Look beyond your type

If you’re single and looking for love, it’s easy to feel hopeless and become demoralised – after all, if you rarely meet a like-minded person, how can you hope to find a marriage partner? However, many of us limit our relationship possibilities without even realising it. Open your mind and your horizons, and you could discover there are more fish in the sea than you imagined…

Why is it so hard to meet someone?

For most people the ‘marrying period’ is between the ages of 25 and 40. The average age of first marriage is around 30, although many graduates and professionals marry later than that.

In the church, this is exactly the age group that has fewest single individuals. On average across Great Britain, 13% of all married people in this age group attend church at least once a month. For those who are single (neither married nor cohabiting), the number who attend church is only 5%.

This means that a single person in church doesn’t meet many other singles in the same age group, and is surrounded by married couples of a similar age, many of whom have children. It’s a double whammy – there’s a perception that there’s no one available to date, and that you’re strange because you’re not partnered with children.

This feels like a dire situation for many individuals, especially those in smaller churches, and it could easily be depressing for people hoping to meet someone with whom to share their life and faith. However, there is a glimmer of hope…

What about Christians who don’t go to church?

It can be hard to give up the idea that only church-goers are Christians – after all, we’ve all heard teaching about how important it is to meet regularly with other believers for teaching and fellowship.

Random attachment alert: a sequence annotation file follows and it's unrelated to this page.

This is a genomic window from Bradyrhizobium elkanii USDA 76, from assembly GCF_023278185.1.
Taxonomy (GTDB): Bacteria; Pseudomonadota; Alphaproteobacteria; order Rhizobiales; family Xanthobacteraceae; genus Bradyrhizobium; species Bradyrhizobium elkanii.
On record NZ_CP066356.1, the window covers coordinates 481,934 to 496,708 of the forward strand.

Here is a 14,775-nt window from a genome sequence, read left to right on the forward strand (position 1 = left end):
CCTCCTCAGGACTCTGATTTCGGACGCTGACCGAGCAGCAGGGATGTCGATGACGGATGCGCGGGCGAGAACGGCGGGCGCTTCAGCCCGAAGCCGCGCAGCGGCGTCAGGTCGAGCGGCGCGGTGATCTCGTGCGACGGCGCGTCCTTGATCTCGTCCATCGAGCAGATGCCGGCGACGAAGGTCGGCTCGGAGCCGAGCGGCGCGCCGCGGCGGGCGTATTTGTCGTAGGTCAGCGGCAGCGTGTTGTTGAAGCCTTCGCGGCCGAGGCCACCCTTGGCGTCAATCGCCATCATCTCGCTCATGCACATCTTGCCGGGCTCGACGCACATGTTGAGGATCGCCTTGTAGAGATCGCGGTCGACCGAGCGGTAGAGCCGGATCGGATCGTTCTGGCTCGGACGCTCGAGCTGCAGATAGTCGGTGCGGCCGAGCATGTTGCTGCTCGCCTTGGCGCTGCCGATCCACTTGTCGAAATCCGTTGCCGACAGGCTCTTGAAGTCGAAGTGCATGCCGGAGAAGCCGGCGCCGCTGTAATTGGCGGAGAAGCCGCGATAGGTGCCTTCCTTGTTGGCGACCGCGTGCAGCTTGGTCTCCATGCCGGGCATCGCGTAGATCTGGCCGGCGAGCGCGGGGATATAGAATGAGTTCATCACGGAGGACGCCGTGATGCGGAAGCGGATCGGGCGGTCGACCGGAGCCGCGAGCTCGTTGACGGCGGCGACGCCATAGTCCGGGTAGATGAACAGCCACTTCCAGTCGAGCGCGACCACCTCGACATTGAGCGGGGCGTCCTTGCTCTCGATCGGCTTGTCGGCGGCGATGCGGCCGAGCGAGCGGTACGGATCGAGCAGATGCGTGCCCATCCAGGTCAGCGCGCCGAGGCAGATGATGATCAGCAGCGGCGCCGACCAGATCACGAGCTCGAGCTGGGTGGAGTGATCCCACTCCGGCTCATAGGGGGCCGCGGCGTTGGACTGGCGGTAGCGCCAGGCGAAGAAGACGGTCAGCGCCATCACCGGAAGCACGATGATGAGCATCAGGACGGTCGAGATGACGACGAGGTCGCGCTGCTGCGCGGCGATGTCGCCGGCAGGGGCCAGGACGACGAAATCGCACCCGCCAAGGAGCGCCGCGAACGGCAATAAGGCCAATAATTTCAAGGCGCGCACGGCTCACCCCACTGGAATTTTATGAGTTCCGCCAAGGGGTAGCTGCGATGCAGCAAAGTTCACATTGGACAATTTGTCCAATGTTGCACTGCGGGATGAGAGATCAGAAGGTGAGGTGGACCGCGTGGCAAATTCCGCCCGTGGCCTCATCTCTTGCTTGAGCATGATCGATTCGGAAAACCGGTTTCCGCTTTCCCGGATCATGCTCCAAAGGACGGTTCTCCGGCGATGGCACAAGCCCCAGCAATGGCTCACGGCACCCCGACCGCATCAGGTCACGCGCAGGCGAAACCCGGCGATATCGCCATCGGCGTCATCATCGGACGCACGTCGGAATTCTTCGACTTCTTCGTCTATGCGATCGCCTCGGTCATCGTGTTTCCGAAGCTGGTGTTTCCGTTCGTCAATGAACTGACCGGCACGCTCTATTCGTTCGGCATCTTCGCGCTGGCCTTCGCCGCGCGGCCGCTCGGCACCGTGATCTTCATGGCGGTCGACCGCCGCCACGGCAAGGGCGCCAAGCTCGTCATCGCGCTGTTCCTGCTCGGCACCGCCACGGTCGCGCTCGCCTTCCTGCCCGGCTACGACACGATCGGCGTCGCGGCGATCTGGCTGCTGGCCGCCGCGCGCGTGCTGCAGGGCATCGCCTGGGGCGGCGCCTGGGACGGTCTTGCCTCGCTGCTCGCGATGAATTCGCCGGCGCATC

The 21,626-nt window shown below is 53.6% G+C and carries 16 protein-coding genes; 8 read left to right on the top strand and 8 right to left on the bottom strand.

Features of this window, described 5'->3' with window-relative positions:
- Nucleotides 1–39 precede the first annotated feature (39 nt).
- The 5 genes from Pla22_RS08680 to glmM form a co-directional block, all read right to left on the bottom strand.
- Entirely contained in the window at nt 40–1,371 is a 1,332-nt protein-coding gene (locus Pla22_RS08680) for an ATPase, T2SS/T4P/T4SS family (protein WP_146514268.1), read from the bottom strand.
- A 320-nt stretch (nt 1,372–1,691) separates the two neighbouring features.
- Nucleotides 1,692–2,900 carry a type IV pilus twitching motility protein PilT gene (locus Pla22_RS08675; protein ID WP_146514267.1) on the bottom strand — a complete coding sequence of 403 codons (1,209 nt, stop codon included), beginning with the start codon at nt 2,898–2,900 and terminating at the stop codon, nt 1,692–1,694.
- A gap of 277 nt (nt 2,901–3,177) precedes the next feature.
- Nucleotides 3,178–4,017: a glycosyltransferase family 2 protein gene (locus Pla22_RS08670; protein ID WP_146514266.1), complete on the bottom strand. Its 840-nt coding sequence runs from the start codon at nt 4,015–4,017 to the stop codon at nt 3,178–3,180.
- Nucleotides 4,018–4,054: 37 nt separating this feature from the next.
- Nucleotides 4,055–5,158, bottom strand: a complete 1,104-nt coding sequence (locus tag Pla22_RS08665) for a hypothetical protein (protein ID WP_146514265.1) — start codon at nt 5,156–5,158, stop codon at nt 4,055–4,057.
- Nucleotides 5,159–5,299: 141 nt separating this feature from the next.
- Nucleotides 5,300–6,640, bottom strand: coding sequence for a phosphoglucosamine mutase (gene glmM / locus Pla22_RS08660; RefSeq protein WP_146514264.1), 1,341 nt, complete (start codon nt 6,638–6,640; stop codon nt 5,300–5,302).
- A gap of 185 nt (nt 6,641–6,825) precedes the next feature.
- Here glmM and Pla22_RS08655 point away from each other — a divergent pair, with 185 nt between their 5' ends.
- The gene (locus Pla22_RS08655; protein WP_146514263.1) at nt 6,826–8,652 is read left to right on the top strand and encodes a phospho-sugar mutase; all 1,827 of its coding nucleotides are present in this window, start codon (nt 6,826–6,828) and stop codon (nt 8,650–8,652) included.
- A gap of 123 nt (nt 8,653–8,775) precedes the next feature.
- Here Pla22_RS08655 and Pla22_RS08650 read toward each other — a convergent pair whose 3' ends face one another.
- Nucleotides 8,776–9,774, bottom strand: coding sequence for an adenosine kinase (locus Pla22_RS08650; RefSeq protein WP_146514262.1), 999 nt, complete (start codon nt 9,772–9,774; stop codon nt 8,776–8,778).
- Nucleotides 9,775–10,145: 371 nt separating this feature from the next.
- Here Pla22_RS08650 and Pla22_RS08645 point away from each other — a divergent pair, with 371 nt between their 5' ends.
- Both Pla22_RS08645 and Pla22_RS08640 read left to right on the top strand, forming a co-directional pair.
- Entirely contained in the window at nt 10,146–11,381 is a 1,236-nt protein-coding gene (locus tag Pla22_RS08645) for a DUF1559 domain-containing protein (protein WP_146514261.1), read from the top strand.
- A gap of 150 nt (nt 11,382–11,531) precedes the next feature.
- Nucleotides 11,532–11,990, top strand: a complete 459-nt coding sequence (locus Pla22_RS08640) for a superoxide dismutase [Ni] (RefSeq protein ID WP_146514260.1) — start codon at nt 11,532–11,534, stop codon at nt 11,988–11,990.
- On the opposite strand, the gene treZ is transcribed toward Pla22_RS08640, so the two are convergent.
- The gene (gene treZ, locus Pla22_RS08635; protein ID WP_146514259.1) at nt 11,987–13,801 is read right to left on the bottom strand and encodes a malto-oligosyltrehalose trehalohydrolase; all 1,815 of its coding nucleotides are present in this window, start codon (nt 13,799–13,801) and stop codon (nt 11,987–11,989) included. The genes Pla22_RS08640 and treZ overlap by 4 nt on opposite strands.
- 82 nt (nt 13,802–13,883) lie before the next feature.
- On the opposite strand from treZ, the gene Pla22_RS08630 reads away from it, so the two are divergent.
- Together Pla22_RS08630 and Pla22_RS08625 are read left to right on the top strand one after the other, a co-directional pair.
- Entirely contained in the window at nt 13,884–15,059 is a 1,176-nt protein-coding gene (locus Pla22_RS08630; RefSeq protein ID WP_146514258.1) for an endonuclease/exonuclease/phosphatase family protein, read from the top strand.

However, research into the 25-40 age group shows that many more people say they are practising Christians than actually attend church. For various reasons, many single believers choose to stay away from church. This doesn’t mean they’ve stopped believing – it’s simply that church is not a place for them. Many report that they would go back to attending church if they had a companion or partner to go with.

In our own research, also supported by US surveys, we found that believing Christians in this age group stay away from church if their main spiritual needs are not being met. In particular, they want to be fully included in the community of faith, and helped to explore the relationship between faith and their lives, especially their vocations. In fact, some of those absenting themselves from church turn out to be those with stronger faith.

Don’t limit your choices

It’s certainly ideal for believers to be part of a community of faith, for the sake of their spiritual development.  However, because many churches are poor at including singles in all aspects of the community, many people find other sources of spiritual nourishment.

So if you’re looking for a Christian partner, we urge you to keep an open mind about where you might meet them. Only looking among people who regularly attend the same kind of church as you, favour the same worship songs and pray in the same way, will severely limit your choice.